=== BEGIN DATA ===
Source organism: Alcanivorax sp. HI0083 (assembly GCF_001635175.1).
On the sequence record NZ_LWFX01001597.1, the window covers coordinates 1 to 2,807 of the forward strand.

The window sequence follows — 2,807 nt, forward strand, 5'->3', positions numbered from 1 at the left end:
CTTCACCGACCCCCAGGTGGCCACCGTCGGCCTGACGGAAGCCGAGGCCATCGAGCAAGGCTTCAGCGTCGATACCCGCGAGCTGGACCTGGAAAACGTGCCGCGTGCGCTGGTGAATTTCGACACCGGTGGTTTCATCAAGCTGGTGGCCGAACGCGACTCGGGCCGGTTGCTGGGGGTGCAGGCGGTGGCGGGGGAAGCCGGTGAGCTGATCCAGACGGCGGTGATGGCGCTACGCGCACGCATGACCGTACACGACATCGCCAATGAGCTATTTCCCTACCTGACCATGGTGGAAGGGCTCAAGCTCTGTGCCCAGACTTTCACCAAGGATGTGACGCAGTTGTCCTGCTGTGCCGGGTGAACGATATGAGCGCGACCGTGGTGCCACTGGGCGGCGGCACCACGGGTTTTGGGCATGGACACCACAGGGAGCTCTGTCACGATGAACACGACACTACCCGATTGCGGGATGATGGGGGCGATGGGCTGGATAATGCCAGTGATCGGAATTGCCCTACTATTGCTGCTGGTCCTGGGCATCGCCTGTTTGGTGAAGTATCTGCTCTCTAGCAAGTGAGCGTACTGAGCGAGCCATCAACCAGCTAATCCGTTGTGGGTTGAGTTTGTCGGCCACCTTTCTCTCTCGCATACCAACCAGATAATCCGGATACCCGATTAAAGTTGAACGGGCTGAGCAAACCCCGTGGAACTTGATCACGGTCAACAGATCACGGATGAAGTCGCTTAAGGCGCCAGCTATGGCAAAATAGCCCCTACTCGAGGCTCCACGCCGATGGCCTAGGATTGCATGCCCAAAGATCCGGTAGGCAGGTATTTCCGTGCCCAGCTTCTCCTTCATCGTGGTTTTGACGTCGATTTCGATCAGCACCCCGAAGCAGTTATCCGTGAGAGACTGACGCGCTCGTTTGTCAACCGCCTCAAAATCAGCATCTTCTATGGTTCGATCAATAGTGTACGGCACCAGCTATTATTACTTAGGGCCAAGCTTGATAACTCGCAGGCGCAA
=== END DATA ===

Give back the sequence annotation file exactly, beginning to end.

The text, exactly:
Source organism: Alcanivorax sp. HI0083 (assembly GCF_001635175.1).
On the sequence record NZ_LWFX01001597.1, the window covers coordinates 1 to 2,807 of the forward strand.

The window sequence follows — 2,807 nt, forward strand, 5'->3', positions numbered from 1 at the left end:
CTTCACCGACCCCCAGGTGGCCACCGTCGGCCTGACGGAAGCCGAGGCCATCGAGCAAGGCTTCAGCGTCGATACCCGCGAGCTGGACCTGGAAAACGTGCCGCGTGCGCTGGTGAATTTCGACACCGGTGGTTTCATCAAGCTGGTGGCCGAACGCGACTCGGGCCGGTTGCTGGGGGTGCAGGCGGTGGCGGGGGAAGCCGGTGAGCTGATCCAGACGGCGGTGATGGCGCTACGCGCACGCATGACCGTACACGACATCGCCAATGAGCTATTTCCCTACCTGACCATGGTGGAAGGGCTCAAGCTCTGTGCCCAGACTTTCACCAAGGATGTGACGCAGTTGTCCTGCTGTGCCGGGTGAACGATATGAGCGCGACCGTGGTGCCACTGGGCGGCGGCACCACGGGTTTTGGGCATGGACACCACAGGGAGCTCTGTCACGATGAACACGACACTACCCGATTGCGGGATGATGGGGGCGATGGGCTGGATAATGCCAGTGATCGGAATTGCCCTACTATTGCTGCTGGTCCTGGGCATCGCCTGTTTGGTGAAGTATCTGCTCTCTAGCAAGTGAGCGTACTGAGCGAGCCATCAACCAGCTAATCCGTTGTGGGTTGAGTTTGTCGGCCACCTTTCTCTCTCGCATACCAACCAGATAATCCGGATACCCGATTAAAGTTGAACGGGCTGAGCAAACCCCGTGGAACTTGATCACGGTCAACAGATCACGGATGAAGTCGCTTAAGGCGCCAGCTATGGCAAAATAGCCCCTACTCGAGGCTCCACGCCGATGGCCTAGGATTGCATGCCCAAAGATCCGGTAGGCAGGTATTTCCGTGCCCAGCTTCTCCTTCATCGTGGTTTTGACGTCGATTTCGATCAGCACCCCGAAGCAGTTATCCGTGAGAGACTGACGCGCTCGTTTGTCAACCGCCTCAAAATCAGCATCTTCTATGGTTCGATCAATAGTGTACGGCACCAGCTATTATTACTTAGGGCCAAGCTTGATAACTCGCAGGCGCAA